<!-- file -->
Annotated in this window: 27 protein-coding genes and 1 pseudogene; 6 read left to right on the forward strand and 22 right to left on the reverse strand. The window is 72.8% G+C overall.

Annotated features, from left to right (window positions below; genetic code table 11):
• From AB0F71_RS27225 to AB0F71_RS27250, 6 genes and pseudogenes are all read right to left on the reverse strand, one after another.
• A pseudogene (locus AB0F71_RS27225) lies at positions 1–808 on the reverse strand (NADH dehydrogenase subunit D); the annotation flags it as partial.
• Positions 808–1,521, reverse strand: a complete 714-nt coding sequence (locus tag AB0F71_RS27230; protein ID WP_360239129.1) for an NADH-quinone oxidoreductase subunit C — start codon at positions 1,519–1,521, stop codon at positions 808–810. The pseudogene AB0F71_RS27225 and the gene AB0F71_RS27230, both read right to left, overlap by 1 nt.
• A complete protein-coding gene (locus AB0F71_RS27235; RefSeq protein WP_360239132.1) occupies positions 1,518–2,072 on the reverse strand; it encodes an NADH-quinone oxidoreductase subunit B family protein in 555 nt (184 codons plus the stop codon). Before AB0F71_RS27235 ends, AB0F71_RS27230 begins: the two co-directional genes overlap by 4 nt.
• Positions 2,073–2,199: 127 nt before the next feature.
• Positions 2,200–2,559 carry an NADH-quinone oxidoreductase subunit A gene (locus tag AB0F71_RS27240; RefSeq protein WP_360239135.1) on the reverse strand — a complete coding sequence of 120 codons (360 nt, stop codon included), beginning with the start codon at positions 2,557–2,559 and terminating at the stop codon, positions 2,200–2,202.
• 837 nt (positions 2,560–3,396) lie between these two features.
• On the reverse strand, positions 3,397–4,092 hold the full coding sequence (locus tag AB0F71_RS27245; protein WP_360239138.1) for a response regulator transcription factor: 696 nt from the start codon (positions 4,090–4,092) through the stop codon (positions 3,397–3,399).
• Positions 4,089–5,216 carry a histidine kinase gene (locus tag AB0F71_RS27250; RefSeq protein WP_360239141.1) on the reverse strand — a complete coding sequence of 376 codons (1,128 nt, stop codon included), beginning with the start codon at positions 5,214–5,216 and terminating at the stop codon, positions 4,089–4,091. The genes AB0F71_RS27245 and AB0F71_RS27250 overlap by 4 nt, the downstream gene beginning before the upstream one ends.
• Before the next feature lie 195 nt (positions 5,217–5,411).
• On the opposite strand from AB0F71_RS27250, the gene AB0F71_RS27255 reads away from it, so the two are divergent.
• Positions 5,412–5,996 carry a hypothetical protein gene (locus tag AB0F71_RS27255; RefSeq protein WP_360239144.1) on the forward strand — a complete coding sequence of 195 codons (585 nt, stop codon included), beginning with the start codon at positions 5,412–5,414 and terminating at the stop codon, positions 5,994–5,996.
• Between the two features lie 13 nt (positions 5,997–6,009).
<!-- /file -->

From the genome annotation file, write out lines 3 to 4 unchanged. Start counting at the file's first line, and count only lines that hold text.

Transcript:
• From AB0F71_RS27225 to AB0F71_RS27250, 6 genes and pseudogenes are all read right to left on the reverse strand, one after another.
• A pseudogene (locus AB0F71_RS27225) lies at positions 1–808 on the reverse strand (NADH dehydrogenase subunit D); the annotation flags it as partial.